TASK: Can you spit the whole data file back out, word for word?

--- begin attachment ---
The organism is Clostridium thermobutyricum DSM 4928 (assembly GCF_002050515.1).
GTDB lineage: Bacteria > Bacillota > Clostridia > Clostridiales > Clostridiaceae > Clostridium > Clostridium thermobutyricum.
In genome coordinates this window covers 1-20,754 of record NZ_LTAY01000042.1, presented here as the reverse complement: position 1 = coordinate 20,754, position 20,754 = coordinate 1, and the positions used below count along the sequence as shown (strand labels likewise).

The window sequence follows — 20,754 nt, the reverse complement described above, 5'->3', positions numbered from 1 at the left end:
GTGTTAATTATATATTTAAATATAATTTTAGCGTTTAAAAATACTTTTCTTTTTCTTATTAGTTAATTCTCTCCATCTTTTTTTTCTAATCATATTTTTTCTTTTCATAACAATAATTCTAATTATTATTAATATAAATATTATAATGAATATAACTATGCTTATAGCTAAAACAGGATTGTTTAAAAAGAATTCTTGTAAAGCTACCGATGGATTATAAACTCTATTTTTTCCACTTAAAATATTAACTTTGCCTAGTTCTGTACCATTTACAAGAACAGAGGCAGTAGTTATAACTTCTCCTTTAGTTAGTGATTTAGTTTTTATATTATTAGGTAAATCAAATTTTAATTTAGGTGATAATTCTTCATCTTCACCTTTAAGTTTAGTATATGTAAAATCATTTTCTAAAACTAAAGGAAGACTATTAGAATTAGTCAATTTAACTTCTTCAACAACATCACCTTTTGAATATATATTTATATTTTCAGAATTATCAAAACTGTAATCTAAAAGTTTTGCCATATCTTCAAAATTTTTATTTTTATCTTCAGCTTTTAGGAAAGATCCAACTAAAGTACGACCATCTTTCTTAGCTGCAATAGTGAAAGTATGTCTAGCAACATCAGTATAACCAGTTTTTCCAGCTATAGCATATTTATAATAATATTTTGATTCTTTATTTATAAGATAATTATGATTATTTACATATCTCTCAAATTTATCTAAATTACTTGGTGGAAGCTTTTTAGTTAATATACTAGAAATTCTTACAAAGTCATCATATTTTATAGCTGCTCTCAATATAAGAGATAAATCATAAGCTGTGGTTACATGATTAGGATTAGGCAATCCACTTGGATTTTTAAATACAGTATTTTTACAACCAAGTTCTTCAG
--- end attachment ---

The organism is Clostridium thermobutyricum DSM 4928 (assembly GCF_002050515.1).
GTDB lineage: Bacteria > Bacillota > Clostridia > Clostridiales > Clostridiaceae > Clostridium > Clostridium thermobutyricum.
In genome coordinates this window covers 1-20,754 of record NZ_LTAY01000042.1, presented here as the reverse complement: position 1 = coordinate 20,754, position 20,754 = coordinate 1, and the positions used below count along the sequence as shown (strand labels likewise).

The window sequence follows — 20,754 nt, the reverse complement described above, 5'->3', positions numbered from 1 at the left end:
GTGTTAATTATATATTTAAATATAATTTTAGCGTTTAAAAATACTTTTCTTTTTCTTATTAGTTAATTCTCTCCATCTTTTTTTTCTAATCATATTTTTTCTTTTCATAACAATAATTCTAATTATTATTAATATAAATATTATAATGAATATAACTATGCTTATAGCTAAAACAGGATTGTTTAAAAAGAATTCTTGTAAAGCTACCGATGGATTATAAACTCTATTTTTTCCACTTAAAATATTAACTTTGCCTAGTTCTGTACCATTTACAAGAACAGAGGCAGTAGTTATAACTTCTCCTTTAGTTAGTGATTTAGTTTTTATATTATTAGGTAAATCAAATTTTAATTTAGGTGATAATTCTTCATCTTCACCTTTAAGTTTAGTATATGTAAAATCATTTTCTAAAACTAAAGGAAGACTATTAGAATTAGTCAATTTAACTTCTTCAACAACATCACCTTTTGAATATATATTTATATTTTCAGAATTATCAAAACTGTAATCTAAAAGTTTTGCCATATCTTCAAAATTTTTATTTTTATCTTCAGCTTTTAGGAAAGATCCAACTAAAGTACGACCATCTTTCTTAGCTGCAATAGTGAAAGTATGTCTAGCAACATCAGTATAACCAGTTTTTCCAGCTATAGCATATTTATAATAATATTTTGATTCTTTATTTATAAGATAATTATGATTATTTACATATCTCTCAAATTTATCTAAATTACTTGGTGGAAGCTTTTTAGTTAATATACTAGAAATTCTTACAAAGTCATCATATTTTATAGCTGCTCTCAATATAAGAGATAAATCATAAGCTGTGGTTACATGATTAGGATTAGGCAATCCACTTGGATTTTTAAATACAGTATTTTTACAACCAAGTTCTTCAG